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Luke 1:3 According to Bauscher
"He appeared also to me because I had approached all things carefully, that I would write everything in order to you, excellent Theophila."- Luke 1:3 from The Original Aramaic New Testament in Plain English.

"I had___approached___because___to me___also___He appeared
in its order__thing__that every__all of them___carefully
Theophila___excellent__to you___I should write"- Luke 1:3 from The Aramaic-English Interlinear New Testament

"I also see, because of being near, to diligently scribe all---all in order to you, most excellent Teoauphile, that you know the truth of the words discipled to you."- Luke 1:3 from The Aramaic New Covenant

"And since these were seen by me also because I was near and considered them all very carefully; I will therefore write to you everything in its order, most honorable Theophilus..."- Luke 1:3 from The Holy Bible From the Ancient Eastern Text

Bauscher is the only person that I've seen to translate it as "He appeared to me," which seems to me like he was delving into interpretation and translating "in his own image". This is one of three places where I've seen him do this to a degree where it perverts the text (the others being Matthew 5:3 and Matthew 13:42). His translation of "Ena-na" is interpretive, but acceptable and correct (though he should have left it as I AM), but in these other places he incorrectly translates the text. Matthew 5:3 is rendered accurately in his Interlinear, which I finally got a hold of tonight. I love Bauscher's translation, but he, like Lamsa, Alexander, and to a lesser degree Roth, needs to leave his interpretations out of his translation in places where it is avoidable.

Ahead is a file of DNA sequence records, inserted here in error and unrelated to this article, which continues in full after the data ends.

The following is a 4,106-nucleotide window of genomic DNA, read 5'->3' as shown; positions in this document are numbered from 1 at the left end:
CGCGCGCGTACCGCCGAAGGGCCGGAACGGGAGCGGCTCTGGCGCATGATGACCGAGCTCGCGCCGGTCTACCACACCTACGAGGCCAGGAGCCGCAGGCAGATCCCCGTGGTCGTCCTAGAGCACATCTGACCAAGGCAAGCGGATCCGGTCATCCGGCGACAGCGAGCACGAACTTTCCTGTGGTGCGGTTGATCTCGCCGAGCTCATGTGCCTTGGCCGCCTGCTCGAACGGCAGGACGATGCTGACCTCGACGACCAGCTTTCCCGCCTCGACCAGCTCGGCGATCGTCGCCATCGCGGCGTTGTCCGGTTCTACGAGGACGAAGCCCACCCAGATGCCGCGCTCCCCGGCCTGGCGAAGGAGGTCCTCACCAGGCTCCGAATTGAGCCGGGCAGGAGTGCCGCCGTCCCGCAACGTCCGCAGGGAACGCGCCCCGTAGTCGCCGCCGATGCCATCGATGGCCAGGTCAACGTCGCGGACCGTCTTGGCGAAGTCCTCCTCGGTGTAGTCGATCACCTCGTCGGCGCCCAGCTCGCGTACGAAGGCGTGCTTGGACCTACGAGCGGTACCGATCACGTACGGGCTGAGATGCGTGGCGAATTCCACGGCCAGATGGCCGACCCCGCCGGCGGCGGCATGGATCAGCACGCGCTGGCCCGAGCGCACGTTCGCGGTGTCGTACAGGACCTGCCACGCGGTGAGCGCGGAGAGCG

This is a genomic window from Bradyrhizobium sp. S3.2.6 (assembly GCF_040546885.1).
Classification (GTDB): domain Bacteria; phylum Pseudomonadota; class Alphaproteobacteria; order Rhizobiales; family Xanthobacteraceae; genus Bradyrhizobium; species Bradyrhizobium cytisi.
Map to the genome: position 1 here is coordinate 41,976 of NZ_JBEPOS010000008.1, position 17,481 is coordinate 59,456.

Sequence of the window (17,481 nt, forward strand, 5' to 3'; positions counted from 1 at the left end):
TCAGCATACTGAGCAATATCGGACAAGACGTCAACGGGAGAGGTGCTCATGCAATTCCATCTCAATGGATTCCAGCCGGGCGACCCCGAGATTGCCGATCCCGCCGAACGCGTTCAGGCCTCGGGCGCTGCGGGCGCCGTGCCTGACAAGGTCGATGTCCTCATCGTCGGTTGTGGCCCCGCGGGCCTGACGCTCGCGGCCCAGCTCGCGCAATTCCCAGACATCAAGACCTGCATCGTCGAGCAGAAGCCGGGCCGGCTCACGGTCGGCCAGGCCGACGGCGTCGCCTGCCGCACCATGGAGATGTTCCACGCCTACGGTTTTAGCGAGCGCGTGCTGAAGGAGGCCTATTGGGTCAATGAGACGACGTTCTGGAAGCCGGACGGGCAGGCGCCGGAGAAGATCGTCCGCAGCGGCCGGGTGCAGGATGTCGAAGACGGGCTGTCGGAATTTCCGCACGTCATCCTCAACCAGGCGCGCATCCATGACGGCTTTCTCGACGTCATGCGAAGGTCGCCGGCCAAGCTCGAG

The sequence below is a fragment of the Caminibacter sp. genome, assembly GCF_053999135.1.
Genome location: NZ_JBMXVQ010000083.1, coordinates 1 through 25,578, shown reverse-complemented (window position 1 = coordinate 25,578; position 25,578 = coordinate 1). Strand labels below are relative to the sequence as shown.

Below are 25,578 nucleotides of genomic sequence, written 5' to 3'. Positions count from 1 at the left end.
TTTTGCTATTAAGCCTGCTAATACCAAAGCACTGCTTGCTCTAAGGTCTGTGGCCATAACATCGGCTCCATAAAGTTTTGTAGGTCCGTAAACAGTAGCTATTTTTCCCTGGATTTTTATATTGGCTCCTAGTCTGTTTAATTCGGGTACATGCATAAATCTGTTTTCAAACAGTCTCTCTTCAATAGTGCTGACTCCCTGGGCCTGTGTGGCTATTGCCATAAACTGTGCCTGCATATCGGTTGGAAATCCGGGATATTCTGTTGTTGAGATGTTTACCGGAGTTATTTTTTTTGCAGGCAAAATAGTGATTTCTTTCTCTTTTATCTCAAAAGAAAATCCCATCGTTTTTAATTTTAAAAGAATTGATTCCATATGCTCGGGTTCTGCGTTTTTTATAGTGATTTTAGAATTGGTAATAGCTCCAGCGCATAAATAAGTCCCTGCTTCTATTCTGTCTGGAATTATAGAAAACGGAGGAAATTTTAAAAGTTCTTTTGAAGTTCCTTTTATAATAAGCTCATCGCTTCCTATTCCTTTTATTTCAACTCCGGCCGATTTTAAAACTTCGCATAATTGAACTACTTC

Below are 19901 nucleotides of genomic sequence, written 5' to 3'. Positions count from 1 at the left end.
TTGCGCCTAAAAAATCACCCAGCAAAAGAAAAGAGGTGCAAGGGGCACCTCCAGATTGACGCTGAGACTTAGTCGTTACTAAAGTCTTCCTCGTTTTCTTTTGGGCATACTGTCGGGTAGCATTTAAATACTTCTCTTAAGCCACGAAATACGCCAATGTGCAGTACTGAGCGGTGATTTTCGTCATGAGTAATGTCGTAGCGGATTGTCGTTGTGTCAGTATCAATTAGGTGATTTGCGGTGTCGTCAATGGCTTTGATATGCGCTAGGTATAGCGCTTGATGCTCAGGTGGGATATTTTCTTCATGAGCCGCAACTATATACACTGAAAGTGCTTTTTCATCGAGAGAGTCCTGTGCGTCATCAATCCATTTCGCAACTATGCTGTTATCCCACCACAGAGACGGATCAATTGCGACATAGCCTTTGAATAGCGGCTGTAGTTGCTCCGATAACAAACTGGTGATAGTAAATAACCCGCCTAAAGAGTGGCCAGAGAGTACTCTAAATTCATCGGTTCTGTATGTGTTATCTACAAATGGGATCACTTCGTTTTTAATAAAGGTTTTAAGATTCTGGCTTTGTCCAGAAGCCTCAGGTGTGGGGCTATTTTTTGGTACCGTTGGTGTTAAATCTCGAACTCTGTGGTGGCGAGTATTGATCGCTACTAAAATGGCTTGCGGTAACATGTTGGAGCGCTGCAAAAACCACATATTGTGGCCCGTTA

I believe this is Semitic syntax. And he also explains this grammatically. ?Ethkhazay?

Quote: ?of the Word ?. Luke is saying that The Lord Yeshua The Messiah had appeared to him and had authorized and directed his writing of this Gospel. Why would it be received otherwise? If Luke merely ?thought it good to write ?, why would the churches have put it on a par with the inspired Gospels, Matthew,Mark and Luke? He would have been merely rehashing second hand The New Testament. . That is no recommendation worthy of an inspired Gospel of information and serving warmed up leftovers ?Theophila ?, to whom Luke wrote, would have thrown it in the trash if that were Luke?s meaning.Verse 2 says the other gospels were written by ?eyewitnesses?. Verse three says Luke was also an eyewitness of The Messiah . If he were not, then he would be disqualified to write a gospel. It would seem that Western churches, in their misunderstanding of Luke?s introduction, have allowed scholarship to supplant Divine inspiration as its authority. This has subtly and slowly supplanted the Spirit ual with the intellectual , which Luke the Physician has come to represent. He was not writing a literary composition Which things we also :13 ?Co 2: 1, just as every other God inspired writer of scripture wrotehere; he was writing from God we compare spirituals ; ands wisdom, but in the teaching of The Spirit?not in the teaching of the words of manspeak;
What should he have translated in the Interlinear instead of "He appeared"? What is the literal meaning of the Aramaic word here?